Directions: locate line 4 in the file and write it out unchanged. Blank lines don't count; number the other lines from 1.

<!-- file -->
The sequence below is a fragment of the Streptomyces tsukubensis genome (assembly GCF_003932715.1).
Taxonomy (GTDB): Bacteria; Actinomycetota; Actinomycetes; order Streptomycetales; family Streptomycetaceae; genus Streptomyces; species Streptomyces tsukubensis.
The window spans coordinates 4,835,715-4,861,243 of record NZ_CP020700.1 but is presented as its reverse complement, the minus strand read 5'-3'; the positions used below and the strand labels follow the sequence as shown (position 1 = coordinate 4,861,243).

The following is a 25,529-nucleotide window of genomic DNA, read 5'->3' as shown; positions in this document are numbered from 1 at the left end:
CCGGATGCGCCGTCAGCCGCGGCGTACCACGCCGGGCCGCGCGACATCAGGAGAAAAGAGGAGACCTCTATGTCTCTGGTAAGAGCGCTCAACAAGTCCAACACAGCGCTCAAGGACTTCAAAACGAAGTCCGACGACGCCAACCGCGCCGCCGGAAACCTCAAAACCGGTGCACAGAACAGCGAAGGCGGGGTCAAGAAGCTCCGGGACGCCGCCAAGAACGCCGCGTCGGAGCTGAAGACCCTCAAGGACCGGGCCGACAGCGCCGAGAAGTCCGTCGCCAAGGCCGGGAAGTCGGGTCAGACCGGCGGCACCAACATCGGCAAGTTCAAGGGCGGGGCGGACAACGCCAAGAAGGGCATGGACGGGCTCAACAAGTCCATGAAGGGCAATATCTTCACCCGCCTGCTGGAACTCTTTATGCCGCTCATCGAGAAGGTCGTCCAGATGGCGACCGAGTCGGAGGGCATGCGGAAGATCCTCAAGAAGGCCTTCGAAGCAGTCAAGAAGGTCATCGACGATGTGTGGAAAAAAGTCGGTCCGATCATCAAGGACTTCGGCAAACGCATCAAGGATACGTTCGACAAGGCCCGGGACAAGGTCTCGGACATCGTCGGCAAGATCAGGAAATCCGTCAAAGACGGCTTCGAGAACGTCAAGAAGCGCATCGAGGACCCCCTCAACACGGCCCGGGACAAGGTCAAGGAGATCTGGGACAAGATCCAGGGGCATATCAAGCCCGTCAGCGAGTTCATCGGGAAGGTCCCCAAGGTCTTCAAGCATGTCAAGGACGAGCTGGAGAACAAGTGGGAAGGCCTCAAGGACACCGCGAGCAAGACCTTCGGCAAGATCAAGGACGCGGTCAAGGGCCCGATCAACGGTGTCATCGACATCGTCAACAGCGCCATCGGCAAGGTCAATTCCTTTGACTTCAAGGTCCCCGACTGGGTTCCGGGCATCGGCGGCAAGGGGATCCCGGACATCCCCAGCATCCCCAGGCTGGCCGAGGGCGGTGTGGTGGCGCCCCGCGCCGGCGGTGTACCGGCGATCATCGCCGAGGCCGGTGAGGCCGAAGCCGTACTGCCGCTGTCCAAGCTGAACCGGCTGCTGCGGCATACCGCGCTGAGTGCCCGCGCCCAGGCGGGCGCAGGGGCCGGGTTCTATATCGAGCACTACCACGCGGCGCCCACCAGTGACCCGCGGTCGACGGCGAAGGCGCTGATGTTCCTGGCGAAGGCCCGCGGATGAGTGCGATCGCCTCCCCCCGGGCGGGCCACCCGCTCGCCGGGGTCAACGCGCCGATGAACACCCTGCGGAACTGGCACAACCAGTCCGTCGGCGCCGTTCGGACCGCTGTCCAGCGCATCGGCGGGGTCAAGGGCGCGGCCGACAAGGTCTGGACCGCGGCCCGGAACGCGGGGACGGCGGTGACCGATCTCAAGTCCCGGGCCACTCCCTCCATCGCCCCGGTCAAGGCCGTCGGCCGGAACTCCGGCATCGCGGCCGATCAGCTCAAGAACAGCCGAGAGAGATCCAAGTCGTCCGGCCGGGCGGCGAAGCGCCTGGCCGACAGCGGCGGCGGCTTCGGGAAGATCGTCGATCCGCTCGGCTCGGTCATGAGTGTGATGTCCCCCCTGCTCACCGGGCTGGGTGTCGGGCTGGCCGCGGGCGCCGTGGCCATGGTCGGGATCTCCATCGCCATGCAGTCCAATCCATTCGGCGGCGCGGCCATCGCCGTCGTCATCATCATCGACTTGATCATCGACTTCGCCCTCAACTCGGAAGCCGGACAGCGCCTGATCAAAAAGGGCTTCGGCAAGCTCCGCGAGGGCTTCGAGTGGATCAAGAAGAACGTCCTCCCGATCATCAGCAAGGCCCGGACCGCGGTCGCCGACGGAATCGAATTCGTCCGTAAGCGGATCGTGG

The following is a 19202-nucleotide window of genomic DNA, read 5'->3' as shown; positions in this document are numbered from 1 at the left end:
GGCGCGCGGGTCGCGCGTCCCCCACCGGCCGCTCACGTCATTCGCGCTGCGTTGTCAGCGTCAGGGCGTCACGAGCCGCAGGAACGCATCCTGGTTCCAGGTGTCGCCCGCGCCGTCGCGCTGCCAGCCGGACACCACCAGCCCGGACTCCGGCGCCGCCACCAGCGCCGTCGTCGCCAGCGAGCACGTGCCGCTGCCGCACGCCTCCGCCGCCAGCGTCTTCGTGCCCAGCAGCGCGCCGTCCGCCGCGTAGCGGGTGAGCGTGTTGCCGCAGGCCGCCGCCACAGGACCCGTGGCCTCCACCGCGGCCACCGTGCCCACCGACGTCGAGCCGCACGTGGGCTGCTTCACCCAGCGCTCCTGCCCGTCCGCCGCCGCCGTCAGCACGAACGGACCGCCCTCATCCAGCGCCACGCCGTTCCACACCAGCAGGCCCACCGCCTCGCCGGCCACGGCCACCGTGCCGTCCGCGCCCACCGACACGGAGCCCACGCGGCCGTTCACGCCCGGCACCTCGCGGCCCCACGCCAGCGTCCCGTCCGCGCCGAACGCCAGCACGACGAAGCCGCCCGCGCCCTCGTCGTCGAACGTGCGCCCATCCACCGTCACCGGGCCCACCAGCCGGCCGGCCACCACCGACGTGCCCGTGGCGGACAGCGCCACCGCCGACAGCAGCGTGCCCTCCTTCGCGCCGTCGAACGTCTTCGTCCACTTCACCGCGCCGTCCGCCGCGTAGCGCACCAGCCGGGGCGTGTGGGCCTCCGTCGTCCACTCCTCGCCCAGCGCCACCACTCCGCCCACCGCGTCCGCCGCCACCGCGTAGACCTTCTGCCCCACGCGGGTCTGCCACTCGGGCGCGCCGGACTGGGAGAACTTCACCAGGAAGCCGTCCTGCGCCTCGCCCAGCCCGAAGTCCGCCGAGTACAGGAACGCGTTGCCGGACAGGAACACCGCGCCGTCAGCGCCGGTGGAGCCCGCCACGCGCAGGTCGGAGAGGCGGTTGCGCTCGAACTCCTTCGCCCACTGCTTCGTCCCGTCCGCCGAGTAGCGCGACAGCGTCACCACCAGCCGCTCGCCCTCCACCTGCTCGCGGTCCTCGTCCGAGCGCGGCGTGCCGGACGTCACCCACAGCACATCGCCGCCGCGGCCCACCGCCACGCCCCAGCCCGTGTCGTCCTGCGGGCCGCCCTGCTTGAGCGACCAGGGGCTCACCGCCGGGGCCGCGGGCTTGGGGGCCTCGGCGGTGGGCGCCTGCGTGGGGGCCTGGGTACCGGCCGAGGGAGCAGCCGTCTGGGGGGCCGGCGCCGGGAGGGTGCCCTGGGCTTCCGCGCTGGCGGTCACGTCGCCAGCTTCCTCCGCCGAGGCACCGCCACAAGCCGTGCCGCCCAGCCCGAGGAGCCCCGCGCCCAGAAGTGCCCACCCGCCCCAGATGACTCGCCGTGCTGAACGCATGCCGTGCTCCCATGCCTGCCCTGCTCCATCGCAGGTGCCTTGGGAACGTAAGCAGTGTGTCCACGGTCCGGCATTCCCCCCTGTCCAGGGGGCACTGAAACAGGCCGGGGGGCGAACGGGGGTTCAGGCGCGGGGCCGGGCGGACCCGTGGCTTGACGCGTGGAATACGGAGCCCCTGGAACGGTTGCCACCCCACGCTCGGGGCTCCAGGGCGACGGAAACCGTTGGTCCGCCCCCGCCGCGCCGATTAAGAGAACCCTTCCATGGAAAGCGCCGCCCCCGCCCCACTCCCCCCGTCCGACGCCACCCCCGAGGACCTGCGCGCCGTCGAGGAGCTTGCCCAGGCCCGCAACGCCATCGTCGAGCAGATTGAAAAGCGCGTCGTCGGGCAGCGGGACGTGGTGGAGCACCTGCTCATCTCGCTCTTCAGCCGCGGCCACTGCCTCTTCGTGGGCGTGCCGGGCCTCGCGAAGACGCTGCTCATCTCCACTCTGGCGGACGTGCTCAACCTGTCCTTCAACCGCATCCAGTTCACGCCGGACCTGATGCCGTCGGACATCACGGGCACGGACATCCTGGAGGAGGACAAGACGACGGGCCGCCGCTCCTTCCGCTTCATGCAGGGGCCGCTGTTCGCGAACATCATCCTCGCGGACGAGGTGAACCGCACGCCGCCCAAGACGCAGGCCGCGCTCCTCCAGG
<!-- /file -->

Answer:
The following is a 25,529-nucleotide window of genomic DNA, read 5'->3' as shown; positions in this document are numbered from 1 at the left end: